Baltic Cruise — Stockholm Arrival


Stockholm, Sweden

Vision of the Seas continued on into the Baltic after our two-day visit to St. Petersburg. We would make stops in Helsinki, Finland and Klaipeda, Lithuania, both subjects of upcoming articles, and Stockholm, capital of Sweden, which we’ll view this week.

Stockholm, Sweden

The weather was less than optimal when we first stepped off the ship, as you can see by the gray overcast in some of these photographs:

Stockholm, Sweden

But, fortunately, the sun started peeking through later in the afternoon:

Stockholm, Sweden

Stockholm is home to almost a million people. Throw in the surrounding urban areas and you’ll up that to around 1.6 million.

Stockholm, Sweden

Nevertheless, Stockholm doesn’t feel that large, as it retains a lot of Old World charm in its streets:

Stockholm, Sweden

Stockholm, Sweden

Stockholm also presents to the photographer hints of its import nautical past, such as this three-masted rigging in the foreground of the Skeppsholmen Church (built 1823-1849):

Stockholm, Sweden

Here is another view of Skeppsholmen:

Stockholm, Sweden

Leaving you until Wednesday, here are some photos of statuary found in and around Stockholm:

Stockholm, Sweden

Stockholm, Sweden

Advertisements

Leave a comment

Filed under Photography, R. Doug Wicker, travel, vacation

D-Day — Normandy American Cemetery and Memorial


All this week I’ll be rerunning my six-part series on the D-Day Invasion of Normandy, France. Next week I’ll return you to our Baltic trip and beyond. In the meantime, in commemoration of the 75th anniversary of Operation Neptune (the Normandy landings) and Operation Overlord (the Battle of Normandy) in the event we now collectively refer to as D-Day:

Map of the D-Day Normandy Invasion

The map depicted above overlooks Omaha Beach. Behind that map lies the Normandy American Cemetery and Memorial.

Normandy American Cemetery and Memorial

This military cemetery is a territorial concession granted by France to the United States, so this ground is fully administered and maintained by the U.S. government.

Some of the 1,557 names of unrecovered or missing U.S. servicemen from D-Day

There are 9,387 graves here, of which 307 contain the remains of unknown persons. All but one of those interred lost their lives during WWII. The exception is a grave from a lone casualty from WWI. Quentin Roosevelt, who was reinterred next to his brother Theodore Roosevelt, Jr.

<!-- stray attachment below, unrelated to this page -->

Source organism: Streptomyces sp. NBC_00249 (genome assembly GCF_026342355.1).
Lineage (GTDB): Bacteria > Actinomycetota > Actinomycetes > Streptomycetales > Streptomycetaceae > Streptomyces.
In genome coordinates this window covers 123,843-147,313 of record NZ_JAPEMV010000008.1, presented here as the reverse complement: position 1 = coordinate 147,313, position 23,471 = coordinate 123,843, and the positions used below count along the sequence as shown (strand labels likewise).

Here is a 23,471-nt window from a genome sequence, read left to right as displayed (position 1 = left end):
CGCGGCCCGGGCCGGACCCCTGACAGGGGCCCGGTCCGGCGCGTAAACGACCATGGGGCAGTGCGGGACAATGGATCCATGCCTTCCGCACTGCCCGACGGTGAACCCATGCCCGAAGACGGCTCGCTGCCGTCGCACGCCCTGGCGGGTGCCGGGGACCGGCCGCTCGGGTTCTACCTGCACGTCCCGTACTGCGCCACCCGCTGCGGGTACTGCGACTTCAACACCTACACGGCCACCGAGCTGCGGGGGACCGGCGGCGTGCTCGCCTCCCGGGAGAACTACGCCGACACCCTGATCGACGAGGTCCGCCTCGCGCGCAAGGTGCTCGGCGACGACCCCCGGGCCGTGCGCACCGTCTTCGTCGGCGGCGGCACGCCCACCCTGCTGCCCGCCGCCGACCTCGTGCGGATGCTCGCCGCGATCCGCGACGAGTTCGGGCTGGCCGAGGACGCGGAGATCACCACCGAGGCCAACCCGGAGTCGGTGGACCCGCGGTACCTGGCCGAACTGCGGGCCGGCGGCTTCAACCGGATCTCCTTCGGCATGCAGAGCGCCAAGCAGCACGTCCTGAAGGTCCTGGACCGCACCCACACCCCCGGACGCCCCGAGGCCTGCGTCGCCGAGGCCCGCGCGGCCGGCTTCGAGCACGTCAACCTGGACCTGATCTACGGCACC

Normandy American Cemetery and Memorial

The memorial and reflection pond face east toward the closest point of the United States, between Lubec and Eastport in Maine.

The Memorial faces east toward the U.S.

Leave a comment

Filed under Photography, R. Doug Wicker, travel

D-Day — Remembering John Steele, 82nd Airborne


All this week I’ll be rerunning my six-part series on the D-Day Invasion of Normandy, France. Next week I’ll return you to our Baltic trip and beyond. In the meantime, in commemoration of the 75th anniversary of Operation Neptune (the Normandy landings) and Operation Overlord (the Battle of Normandy) in the event we now collectively refer to as D-Day:

Paratroopers in Stained Glass

Paratroopers in Stained Glass

In keeping with Monday’s Memorial Day post and Wednesday’s commemoration of D-Day, I dedicate today’s post to the memory of John Steele, Sainte-Mère-Église, and the church upon which Private Steele of the 82nd Airborne hung suspended for two hours before briefly being taken prisoner by the German Army, escaping, and later rejoining his brigade.

You will recall this famous incident from the movie The Longest Day, in which Private Steele was portrayed by Red Buttons.  That church remains to this day standing silent sentinel over the town square.  Hanging from a spire is a continuing memorial to Private Steels (see black-and-white photograph below) — a mannequin dressed in battle gear and uniform suspended by a parachute canopy and shroud lines.

John Steele — Still Hanging in Memorium

John Steele — Still Hanging in Memorium

Inside that church you will find some decidedly unusual stained glass windows.  Look at them carefully.  You’ll see reminders of that day in the form of airborne patches and armed troops gliding to earth beneath silk canopies.

Stained Tribute to the 82nd Airborne

Stained Tribute to the 82nd Airborne

Leave a comment

Filed under Photography, travel